Let me tell you a story about my days at the Rodeph Sholom Day School.
When I was in first grade, my mom used to draw a whale on my brown paper lunch bag - a reference to the fact that my name is Jonah (my brother Josh got a trumpet). It was a cute little whale. It had a little water spout coming out of its back and it was usually smiling. When I got to school, I would put my lunch bag in with all the others in a corner of the room. At lunchtime, designated kids took turns distributing the bags and lunchboxes to their rightful owners. It was always clear that mine was the one with the whale on it, even when my name wasn't there. The other kids thought it was cool and so did I.
And therein lay the problem.
The school called in my mom for a meeting and asked her if she could please stop putting the whale on my lunch bag because this was unfair to kids with less pictogram-friendly names. Sure, the little Irvings and Bens could have drawings on their bags too, but a little froggy would have so much less meaning for Irving Greenberg than my whale did for me. And besides, a little frog didn't clarify whose lunch it was - anyone can have a frog - and that wouldn't get little Irv his cold knish any quicker.
In the self-esteem arms race (where arms are definitely for hugging) I had an unfair advantage in that my whale made me more special than the other kids. The school felt it would be best for everyone's self-esteem if I were to sacrifice a little of my own. Momma Goldberg quickly weighed the pros and cons of the situation and immediately responded: "The Goldberg family whale policy shall continue. Tell the other kids to get over it."
Well, it now looks like Rodeph Sholom has finally gotten some payback. They've cancelled Mother's Day. Andrea Peyser of the New York Post reports that last Friday, Rodeph Sholom's Hebraic munchkins came home with an unusual note for their parents.
"At this time, these holidays are not needed to enhance our writing and arts programs," the letter continued. "Second, families in our society are now diverse and varied. We are a school with many different family makeups, and we need to recognize the emotional well-being of all the children in our school. Holidays that serve no educational purpose and are not vital to the children's education need to be evaluated in terms of their importance in a school setting, as the recognition of these holidays in a social setting may not be a positive experience for all children."
Twenty-five years ago, it was unfair that my mom put a little whaley on my lunch bag. Today, it's unfair to have a mom at all.
Rodeph Sholom is a liberal and increasingly expensive reform-Jewish day school (it now costs $15,000 for pre-Kindergarten and up to $20K for sixth grade - a lot more than when I was a kid, including inflation). The parents are overwhelmingly Upper West Side Manhattan Jewish liberals. In other words, this is the place where they implant the microchip that forces you to take everything the New York Times says at face value (my Dad had mine removed).
"The reasoning was several-fold," Samson explained to the Post. "One is, it didn't serve an academic and educational need. Number two, families are changing. Some children were very uncomfortable."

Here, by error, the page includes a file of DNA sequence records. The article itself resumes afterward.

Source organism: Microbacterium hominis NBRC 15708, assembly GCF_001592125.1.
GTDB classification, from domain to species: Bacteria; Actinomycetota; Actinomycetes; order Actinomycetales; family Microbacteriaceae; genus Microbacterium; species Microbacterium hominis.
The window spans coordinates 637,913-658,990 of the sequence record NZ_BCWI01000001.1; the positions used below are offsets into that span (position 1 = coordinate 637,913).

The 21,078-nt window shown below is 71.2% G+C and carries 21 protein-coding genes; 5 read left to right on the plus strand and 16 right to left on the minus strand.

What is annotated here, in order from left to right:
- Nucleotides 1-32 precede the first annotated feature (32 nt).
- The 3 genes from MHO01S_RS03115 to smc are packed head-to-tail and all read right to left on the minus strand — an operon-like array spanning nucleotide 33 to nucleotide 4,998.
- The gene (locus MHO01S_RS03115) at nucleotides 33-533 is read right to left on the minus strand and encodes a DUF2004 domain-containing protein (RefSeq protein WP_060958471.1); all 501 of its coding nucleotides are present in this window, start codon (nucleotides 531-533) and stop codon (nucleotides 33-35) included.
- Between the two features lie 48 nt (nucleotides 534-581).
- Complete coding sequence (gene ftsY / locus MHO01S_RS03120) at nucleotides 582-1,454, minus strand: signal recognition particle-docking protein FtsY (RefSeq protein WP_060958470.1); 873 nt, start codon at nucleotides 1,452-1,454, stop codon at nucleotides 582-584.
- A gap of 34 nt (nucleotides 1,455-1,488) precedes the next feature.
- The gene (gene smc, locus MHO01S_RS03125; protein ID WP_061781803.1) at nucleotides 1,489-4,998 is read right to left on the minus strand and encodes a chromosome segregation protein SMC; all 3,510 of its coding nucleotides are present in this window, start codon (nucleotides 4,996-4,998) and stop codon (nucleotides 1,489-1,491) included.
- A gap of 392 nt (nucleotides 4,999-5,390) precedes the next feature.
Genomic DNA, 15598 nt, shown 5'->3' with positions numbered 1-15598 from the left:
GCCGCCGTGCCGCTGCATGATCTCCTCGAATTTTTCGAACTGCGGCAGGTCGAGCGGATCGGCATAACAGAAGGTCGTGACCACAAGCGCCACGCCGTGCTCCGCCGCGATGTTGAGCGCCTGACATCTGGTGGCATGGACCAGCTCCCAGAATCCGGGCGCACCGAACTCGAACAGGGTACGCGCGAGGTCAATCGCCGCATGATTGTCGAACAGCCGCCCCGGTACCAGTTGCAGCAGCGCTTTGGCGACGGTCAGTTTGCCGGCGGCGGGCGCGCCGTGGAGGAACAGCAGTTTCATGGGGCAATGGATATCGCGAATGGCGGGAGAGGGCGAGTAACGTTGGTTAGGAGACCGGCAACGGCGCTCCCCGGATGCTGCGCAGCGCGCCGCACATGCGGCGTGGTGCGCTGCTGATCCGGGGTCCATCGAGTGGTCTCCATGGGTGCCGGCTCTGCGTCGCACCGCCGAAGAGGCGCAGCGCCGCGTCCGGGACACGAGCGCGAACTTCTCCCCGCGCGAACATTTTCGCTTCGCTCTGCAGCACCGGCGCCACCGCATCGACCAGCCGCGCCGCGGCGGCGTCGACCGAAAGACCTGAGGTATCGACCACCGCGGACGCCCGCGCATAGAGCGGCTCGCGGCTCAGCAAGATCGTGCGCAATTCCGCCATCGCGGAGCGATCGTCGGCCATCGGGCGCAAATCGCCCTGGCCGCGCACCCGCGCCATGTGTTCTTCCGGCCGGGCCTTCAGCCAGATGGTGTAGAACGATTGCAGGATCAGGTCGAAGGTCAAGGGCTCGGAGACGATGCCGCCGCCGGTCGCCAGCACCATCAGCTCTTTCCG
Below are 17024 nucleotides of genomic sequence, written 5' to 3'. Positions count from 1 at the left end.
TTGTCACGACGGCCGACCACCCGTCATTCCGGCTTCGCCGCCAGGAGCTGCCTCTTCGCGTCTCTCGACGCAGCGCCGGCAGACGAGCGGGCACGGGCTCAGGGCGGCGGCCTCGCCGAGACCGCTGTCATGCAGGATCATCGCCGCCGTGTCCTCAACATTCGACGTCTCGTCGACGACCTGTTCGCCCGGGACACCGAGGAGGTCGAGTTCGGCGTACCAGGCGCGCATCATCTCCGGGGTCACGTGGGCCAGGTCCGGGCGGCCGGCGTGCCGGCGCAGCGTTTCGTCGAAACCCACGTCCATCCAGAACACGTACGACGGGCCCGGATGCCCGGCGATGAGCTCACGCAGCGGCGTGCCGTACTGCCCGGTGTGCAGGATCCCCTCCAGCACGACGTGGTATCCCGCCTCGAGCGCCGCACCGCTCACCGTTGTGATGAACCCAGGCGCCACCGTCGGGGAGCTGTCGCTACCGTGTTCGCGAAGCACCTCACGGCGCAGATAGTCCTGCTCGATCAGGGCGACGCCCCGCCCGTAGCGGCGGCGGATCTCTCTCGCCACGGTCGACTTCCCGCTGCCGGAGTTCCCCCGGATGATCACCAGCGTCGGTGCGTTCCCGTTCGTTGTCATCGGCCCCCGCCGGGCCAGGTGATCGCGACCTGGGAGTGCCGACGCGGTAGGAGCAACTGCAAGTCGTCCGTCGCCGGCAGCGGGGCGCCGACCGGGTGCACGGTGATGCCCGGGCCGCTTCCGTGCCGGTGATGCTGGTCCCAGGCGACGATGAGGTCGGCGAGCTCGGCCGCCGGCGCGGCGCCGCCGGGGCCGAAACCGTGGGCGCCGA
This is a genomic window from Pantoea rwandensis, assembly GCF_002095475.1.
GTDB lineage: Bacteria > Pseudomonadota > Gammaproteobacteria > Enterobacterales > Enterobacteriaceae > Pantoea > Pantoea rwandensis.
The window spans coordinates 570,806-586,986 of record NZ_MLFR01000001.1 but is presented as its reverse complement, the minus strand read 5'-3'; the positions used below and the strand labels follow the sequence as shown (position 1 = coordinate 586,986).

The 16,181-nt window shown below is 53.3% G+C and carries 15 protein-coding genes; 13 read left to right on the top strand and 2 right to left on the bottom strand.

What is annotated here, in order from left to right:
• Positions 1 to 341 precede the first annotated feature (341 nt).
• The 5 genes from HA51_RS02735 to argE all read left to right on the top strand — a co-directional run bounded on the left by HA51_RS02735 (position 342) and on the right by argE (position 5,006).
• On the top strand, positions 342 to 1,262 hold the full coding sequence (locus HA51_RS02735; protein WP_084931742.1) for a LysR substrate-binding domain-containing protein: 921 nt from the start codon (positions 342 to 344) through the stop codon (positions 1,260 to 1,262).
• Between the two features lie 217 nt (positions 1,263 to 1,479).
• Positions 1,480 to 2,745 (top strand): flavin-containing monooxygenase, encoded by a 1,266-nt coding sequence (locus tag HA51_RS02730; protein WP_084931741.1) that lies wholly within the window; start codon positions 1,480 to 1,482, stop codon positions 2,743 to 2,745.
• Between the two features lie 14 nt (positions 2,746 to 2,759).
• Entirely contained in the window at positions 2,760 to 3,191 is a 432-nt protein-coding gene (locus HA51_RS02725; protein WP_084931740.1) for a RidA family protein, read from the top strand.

First, this is simply a farce. As Andrea Peyser wonders, whatever happened to the solidly Jewish imperative found in the Old Testament to "Honor thy Father and Mother"? Presumably, the Fourth Commandment can be squeezed into some notion of a Jewish "education"?
More seriously, this exposes much of what's wrong not only with a certain brand of Jewish liberalism, but with self-esteem secularism more generally. My colleague at National Review Online, John Derbyshire, has written that, "in a civilized modern society, majorities owe a debt of tolerance to harmless minorities. But minorities also owe something to the majority: a decent respect for its tastes and opinions, and careful restraint in challenging them."
These days it seems everyone agrees that the majority owes the minority tolerance, but it's thought to be a bizarre idea that minorities should owe anybody anything. Some Jewish ACLU liberals have adopted the idea that any "exclusive" religious public activity is inherently immoral. They say Christians shouldn't "impose" their religion on others. I agree. But secular humanists, atheists, and religious minorities shouldn't impose their anti-majority biases on everybody else either.
The same analogy holds true for gays. Why ruin Mother's Day for everyone else? Besides, no one's doing the children of gay and lesbian couples any favors by teaching them that Mother's Day doesn't exist or that it's a mean, non-inclusive holiday. (We all know it's a scheme hatched by the international greeting-card cartel). Their self-esteem may suffer a fraction of a fraction of a percentage point as they watch a bunch of kids draw cards for their mommies. But, understanding they're different from the majority is a lesson they're going to have to learn no matter what, as the children of gays - and as Jews.
Just as Jewish kids do far better in life when they have a healthy respect for Christianity, the children of homosexuals - and homosexuals themselves - would be well-served if they showed others a little respect too. Denying Mother's Day will not change the fact that most people have mothers. And if that hurts some kids' self-esteem, as Momma Goldberg would say, "get over it."